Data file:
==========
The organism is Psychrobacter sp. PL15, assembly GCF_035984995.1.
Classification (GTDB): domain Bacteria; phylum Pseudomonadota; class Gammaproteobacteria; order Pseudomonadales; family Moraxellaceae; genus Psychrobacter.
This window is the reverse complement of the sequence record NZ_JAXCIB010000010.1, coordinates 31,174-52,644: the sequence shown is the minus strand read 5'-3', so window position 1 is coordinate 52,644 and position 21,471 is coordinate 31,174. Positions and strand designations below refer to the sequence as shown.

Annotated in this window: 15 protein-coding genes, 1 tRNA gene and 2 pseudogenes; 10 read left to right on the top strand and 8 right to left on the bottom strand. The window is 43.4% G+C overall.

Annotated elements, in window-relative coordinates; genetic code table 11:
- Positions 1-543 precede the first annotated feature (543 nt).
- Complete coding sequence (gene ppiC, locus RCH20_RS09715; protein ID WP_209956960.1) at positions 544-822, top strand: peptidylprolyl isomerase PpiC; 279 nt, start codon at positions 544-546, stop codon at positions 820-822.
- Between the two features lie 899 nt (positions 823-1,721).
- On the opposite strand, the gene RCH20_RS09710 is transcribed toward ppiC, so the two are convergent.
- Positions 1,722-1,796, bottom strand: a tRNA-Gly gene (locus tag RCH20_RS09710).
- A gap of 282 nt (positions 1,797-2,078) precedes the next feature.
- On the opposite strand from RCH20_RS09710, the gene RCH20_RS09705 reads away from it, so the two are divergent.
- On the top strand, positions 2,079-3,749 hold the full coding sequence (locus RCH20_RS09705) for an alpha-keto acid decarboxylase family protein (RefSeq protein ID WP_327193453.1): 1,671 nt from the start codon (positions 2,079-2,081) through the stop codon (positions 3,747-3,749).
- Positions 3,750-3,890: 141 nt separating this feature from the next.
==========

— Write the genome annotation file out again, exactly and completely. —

The organism is Psychrobacter sp. PL15, assembly GCF_035984995.1.
Classification (GTDB): domain Bacteria; phylum Pseudomonadota; class Gammaproteobacteria; order Pseudomonadales; family Moraxellaceae; genus Psychrobacter.
This window is the reverse complement of the sequence record NZ_JAXCIB010000010.1, coordinates 31,174-52,644: the sequence shown is the minus strand read 5'-3', so window position 1 is coordinate 52,644 and position 21,471 is coordinate 31,174. Positions and strand designations below refer to the sequence as shown.

Annotated in this window: 15 protein-coding genes, 1 tRNA gene and 2 pseudogenes; 10 read left to right on the top strand and 8 right to left on the bottom strand. The window is 43.4% G+C overall.

Annotated elements, in window-relative coordinates; genetic code table 11:
- Positions 1-543 precede the first annotated feature (543 nt).
- Complete coding sequence (gene ppiC, locus RCH20_RS09715; protein ID WP_209956960.1) at positions 544-822, top strand: peptidylprolyl isomerase PpiC; 279 nt, start codon at positions 544-546, stop codon at positions 820-822.
- Between the two features lie 899 nt (positions 823-1,721).
- On the opposite strand, the gene RCH20_RS09710 is transcribed toward ppiC, so the two are convergent.
- Positions 1,722-1,796, bottom strand: a tRNA-Gly gene (locus tag RCH20_RS09710).
- A gap of 282 nt (positions 1,797-2,078) precedes the next feature.
- On the opposite strand from RCH20_RS09710, the gene RCH20_RS09705 reads away from it, so the two are divergent.
- On the top strand, positions 2,079-3,749 hold the full coding sequence (locus RCH20_RS09705) for an alpha-keto acid decarboxylase family protein (RefSeq protein ID WP_327193453.1): 1,671 nt from the start codon (positions 2,079-2,081) through the stop codon (positions 3,747-3,749).
- Positions 3,750-3,890: 141 nt separating this feature from the next.